But in the Philippines, as in Malaya and the Indies, what brought about defeat was not shortage of men but rather lack of machines and munitions and, notably, lack of air and sea power. Political freedom, though it may in favorable circumstances contribute to the effective use of weapons, is not of itself a weapon. We shall be deceiving ourselves if we think that only by furthering the growth of free institutions in Far Eastern countries we shall have gone far toward solving the problem of their security. We may have our individual views about the rights and wrongs of colonial administration; but what was wanting in Malaya, as in the Indies and the Philippines, was not ballot-boxes but bombs and bullets.

The reason that these were not available in sufficient quantities is simple enough. It is that the governments and the peoples of the western democracies hoped against hope that the pen was mightier than the sword, that treaties could take the place of armed strength. The battle of Malaya was perhaps lost in London, Paris and Washington before the Pacific war began.

At any rate, when France fell and England stood alone in 1940, she had to choose where she should use the little armed strength left to her after Dunkirk. At that moment, one of the darkest in her history, the British Government made a bold decision, which subsequent events have justified. They sent an armored division, which they could ill spare from the defense of Britain, to the Middle East for the defense of Egypt, and they had to take the risk of not reinforcing Singapore. The Japanese, taking advantage of the French collapse, moved into Indo-China and threatened Thailand. This move radically altered the whole strategical situation in the Far East. It produced circumstances which had not been taken into account when the Singapore base was planned. It had been assumed that in any conflict with Japan in the Pacific area, Great Britain could rely, if not upon the active support of France, at least upon her neutrality. The fall of France brought an entirely new set of conditions. Not only was France not an ally, she was a potential enemy. French Indo-China was in fact an ally of Japan, providing her with a near base for attacks in the South Seas. At the same time, the defection of the French fleet forced Great Britain to retain all her naval strength in the Atlantic and the Mediterranean. Subsequently, in 1941, when Germany attacked the U.S.S.R., it was necessary to send all possible aid to Russia. This, and the demands of Egypt, made it practically impossible to furnish further aid to Malaya.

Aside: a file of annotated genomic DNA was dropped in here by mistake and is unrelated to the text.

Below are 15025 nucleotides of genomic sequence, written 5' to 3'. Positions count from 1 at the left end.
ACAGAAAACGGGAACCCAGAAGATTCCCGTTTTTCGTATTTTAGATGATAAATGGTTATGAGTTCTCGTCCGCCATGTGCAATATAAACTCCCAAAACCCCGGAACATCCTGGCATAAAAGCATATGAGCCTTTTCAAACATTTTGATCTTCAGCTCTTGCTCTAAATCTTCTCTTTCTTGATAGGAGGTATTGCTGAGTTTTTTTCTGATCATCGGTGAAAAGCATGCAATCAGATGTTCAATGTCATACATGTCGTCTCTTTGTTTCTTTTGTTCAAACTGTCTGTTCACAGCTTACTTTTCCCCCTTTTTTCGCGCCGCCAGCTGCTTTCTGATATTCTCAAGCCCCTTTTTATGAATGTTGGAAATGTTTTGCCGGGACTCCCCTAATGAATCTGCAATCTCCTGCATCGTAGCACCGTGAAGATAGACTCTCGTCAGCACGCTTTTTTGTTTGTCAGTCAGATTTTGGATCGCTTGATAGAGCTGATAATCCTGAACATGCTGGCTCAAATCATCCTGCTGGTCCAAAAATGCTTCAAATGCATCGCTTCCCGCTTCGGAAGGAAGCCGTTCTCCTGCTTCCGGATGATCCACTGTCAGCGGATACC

Warships which could have faced the Japanese in the Pacific, bombers which could have destroyed their transports, small armed vessels which could have broken up their landings on the coast of Malaya, fighters and reconnaissance planes, guns and tanks which could have broken their air and artillery attacks -- all these were sent to meet the enemy elsewhere. The choice was made, and Singapore had to suffer. But when the history of the whole war is written, it will surely be seen that this decision, however painful and regrettable, was inevitable and right.

[i] It has often been asked why this division should have been landed when the position in Malaya was hopeless. It was a difficult question for the Commander-in-Chief. What probably governed his decision was the fact that to divert the convoy that brought these troops would have been an extremely dangerous operation in view of the inadequacy of naval forces. The supplies which the ships were bringing were badly needed, and the successful convoying of the transports through the narrow seas into Singapore (in spite of Japanese air superiority and the proximity of Japanese warships and submarines) was a brilliant and hazardous piece of work by the Navy and the Air Force in combination. But to repeat this operation in reverse, by sending out the transports laden with troops, would have been to take a very great risk, in view of the wholly inadequate sea and air forces at his disposal.

You are reading a free article.

Subscribe to Foreign Affairs to get unlimited access.

  • Paywall-free reading of new articles and a century of archives
  • Unlock access to iOS/Android apps to save editions for offline reading
  • Six issues a year in print, online, and audio editions
Subscribe Now
  • SIR GEORGE SANSOM, formerly Counsellor of the British Embassy in Tokyo, now Minister attached to the British Embassy in Washington; author of "Japan: A Short Cultural History" and other works
  • More By George Sansom